What to do in Oahu
Home to the Pearl Harbor national monument site, storied Waikiki Beach and the cosmopolitan city of Honolulu, Hawaii's most populated island is also one of its most vibrant. Of course, if you only spent time on the bustling southern shore you'd miss Oahu's quieter, more laid-back charms, like the North Shore's surfer beaches and the lush landscape of the Waimea Valley.
Where to go in Oahu
Waikiki Beach might be famous for surfing, but lessons here can feel crowded. Instead, book a 40-minute outrigger canoe ride with Waikiki Beach Services, and learn more about these stable, powerful boats that have been part of Hawaiian and Polynesian history for centuries. On the way out, parents and crew will need to seriously paddle to slice through the waves, but heading back, it turns into a serious thrill ride as you're pushed towards the shore.
The teaching pros at the Hans Hedemann Surf School consider themselves experts in working with kids who've never ridden a board before. It's worth heading up to their North Shore location at Turtle Bay Resort, where lessons are taught in a sheltered cove that offers plenty of fun, rideable swells. Thanks to the instructors' encouragement, most kids (and adults!) are able to stand and ride at least one wave by the end of the lesson — or many more, depending on how fearless they are.
A must-stop on any North Shore visit is Waimea Valley, an original Hawaiian ahupua‘a (land division) that extends from the mountains down to the beach, and was once presided over by Hawaiian kahuna (high priests). The area, which includes hiking trails and a botanic garden, is home to many historic and sacred sites, including a 40-foot waterfall — where swimming is permitted — that's easily reached by either walking up a ¾-mile–long paved road or riding the shuttle.
Where to stay in Oahu
Sleep off your jet lag at the freshly renovated Prince Waikiki, where every room and suite overlooks the water, and the massive floor-to-ceiling windows are more like see-through walls. It's a quick drive or walk to the northern end of Waikiki Beach, although it's tempting to park yourselves on the hotel's 5th floor sundeck, where the infinity pool seems to merge with the sparkling Ala Wai harbor below. Poolside hula lessons are offered twice weekly, and the bar serves kid-friendly drinks like guava juice and strawberry lemonade, along with more potent ones for parents, like the fruity, tequila-based Marina Sunset and Kona Longboard Lager from the Big Island.
The Four Seasons Resort Oahu at Ko Olina, which curves around a delightful blue lagoon on Oahu's east coast, has figured out a key truth: Keep the littlest guests happy, and their parents will want to book their next trip before they even finish the first one. Kids are spoiled from the second they step into their room, and depending on their age, treats might include a cookie to decorate (complete with frosting and other fixings), a stuffed animal on the bed and their name spelled out with colorful bath sponges. Daytime activities like swimming, sandcastle building and jewelry-making at the resort's stylishly fun Camp Kohola are included in the room rate, and there are special themed parties, like crab spotting on the beach, during the evening. Super-independent kiddos can also sign up for overnight glamping sessions from 6 p.m. to 8 a.m. They'll sleep on the spa's rooftop tennis courts in tents with cushy bedding (this is still the Four Seasons, after all) and enjoy dinner, s'mores, stargazing and a movie, plus a pancake breakfast the next morning.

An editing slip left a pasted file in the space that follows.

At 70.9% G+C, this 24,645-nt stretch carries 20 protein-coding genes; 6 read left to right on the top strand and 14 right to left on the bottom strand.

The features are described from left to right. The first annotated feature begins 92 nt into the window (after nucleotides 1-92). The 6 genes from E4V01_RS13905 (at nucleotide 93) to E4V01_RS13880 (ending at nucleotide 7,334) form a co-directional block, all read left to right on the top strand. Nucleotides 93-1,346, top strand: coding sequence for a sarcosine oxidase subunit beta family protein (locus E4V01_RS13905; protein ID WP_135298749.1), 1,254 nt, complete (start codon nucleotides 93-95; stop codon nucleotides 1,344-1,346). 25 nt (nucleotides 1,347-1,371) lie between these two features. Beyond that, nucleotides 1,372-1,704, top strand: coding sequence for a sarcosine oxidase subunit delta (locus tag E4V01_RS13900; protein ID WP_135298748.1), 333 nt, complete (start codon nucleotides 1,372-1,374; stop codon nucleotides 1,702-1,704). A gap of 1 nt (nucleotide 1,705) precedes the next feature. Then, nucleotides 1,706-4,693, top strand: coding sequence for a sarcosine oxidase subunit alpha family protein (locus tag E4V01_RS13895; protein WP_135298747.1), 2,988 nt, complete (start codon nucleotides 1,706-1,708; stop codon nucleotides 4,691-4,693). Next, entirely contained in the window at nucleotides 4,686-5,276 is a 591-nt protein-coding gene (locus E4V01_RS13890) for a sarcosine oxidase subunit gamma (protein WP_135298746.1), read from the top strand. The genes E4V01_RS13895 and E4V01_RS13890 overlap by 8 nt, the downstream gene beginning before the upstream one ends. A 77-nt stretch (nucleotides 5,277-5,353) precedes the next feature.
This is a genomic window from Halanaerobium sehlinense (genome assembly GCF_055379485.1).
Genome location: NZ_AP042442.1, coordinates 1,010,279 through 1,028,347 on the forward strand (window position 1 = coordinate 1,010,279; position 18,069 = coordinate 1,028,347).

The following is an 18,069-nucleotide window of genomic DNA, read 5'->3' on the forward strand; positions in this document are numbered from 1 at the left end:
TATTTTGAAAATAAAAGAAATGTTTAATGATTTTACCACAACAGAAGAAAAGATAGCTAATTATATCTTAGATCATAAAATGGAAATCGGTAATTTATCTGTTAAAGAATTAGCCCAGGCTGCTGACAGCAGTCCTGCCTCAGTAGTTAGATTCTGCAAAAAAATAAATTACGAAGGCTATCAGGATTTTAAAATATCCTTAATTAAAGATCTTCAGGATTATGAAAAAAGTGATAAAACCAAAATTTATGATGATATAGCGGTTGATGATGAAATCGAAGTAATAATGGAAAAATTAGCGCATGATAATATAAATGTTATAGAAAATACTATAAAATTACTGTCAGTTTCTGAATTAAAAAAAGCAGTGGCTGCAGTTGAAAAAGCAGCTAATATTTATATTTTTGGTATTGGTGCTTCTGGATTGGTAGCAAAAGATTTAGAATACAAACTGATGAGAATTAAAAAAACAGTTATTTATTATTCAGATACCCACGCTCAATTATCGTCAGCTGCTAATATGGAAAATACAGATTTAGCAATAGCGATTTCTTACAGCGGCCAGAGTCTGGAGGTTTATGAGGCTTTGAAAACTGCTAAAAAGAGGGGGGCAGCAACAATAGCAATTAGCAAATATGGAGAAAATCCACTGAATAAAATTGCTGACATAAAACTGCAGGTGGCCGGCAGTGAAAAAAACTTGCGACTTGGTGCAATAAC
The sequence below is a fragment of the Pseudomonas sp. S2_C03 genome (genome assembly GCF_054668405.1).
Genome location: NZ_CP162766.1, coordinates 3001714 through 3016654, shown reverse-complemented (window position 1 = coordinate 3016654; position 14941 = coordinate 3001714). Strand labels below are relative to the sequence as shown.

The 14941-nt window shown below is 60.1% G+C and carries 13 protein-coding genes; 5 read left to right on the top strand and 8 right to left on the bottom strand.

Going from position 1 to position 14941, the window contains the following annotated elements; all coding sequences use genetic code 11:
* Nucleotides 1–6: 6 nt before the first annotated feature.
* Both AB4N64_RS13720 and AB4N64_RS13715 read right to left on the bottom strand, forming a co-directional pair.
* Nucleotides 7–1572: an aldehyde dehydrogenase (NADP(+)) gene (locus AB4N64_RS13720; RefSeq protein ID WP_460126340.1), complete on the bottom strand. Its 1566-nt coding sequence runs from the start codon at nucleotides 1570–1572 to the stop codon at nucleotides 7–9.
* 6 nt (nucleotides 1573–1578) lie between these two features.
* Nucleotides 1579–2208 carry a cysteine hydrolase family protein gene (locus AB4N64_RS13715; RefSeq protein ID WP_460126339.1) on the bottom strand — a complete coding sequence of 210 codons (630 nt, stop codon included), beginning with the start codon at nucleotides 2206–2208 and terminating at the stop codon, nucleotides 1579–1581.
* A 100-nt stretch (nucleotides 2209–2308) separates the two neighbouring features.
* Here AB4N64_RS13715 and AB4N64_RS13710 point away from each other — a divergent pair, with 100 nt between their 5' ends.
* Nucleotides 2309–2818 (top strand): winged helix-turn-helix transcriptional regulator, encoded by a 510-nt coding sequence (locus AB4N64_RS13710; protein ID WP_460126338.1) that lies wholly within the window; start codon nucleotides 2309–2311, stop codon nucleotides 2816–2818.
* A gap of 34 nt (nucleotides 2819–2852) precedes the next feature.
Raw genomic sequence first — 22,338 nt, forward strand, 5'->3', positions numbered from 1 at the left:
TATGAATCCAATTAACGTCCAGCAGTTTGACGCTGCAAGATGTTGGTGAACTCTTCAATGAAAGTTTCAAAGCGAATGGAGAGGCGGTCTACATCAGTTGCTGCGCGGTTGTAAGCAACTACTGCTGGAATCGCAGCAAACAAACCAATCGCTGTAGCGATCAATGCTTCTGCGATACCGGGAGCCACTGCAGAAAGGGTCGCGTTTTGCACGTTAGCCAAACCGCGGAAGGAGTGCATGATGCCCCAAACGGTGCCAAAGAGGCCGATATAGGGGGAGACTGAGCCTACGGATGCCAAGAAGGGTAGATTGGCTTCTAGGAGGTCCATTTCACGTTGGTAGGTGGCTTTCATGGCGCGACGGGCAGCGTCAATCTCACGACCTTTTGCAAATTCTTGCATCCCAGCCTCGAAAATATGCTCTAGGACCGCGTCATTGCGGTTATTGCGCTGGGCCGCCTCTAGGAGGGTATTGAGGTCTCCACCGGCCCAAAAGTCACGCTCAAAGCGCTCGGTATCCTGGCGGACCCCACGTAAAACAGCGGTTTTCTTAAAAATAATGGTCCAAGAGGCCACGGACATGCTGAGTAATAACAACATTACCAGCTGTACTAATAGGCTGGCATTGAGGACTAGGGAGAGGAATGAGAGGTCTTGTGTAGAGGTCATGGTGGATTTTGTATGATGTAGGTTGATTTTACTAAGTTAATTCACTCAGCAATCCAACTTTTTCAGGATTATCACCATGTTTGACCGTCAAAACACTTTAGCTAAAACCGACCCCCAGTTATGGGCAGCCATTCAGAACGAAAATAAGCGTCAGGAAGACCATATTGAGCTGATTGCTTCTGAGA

Where to eat in Oahu
You'll be waking up early anyway, so you might as well save one morning for breakfast at Liliha Bakery & Coffee Shop on Kuakini Street near Chinatown, a locally loved breakfast stalwart since 1950. You shouldn't be discouraged if the counter seating is full — you can also ask to wait for a "back of the house" table inside the kitchen and watch the bakers in action. Don't miss the pancakes and hot buttered rolls, and if you order an omelet, be sure to swap your white rice for the sublimely flavorful garlic fried rice. Even if you don't make it here for breakfast, stop in and fill up a bakery box with treats: Liliha's coco puffs (chantilly-topped choux pastries filled with chocolate pudding) are known as the best on the island, and their malasada doughnuts are also legendary.
It may sound strange to come to Hawaii and head to a mall for lunch, but hear us out: The Lanai at the Ala Moana Center is not your typical food court. There are 10 mini restaurants here, and they represent some of Hawaii's tastiest and most creative offerings, including shave ice from Uncle Clay's House of Pure Aloha, the utterly Instagrammable Mahaloha burgers, handheld sushi snacks from Musubi and boba (tapioca) smoothies from Maui's HiTea.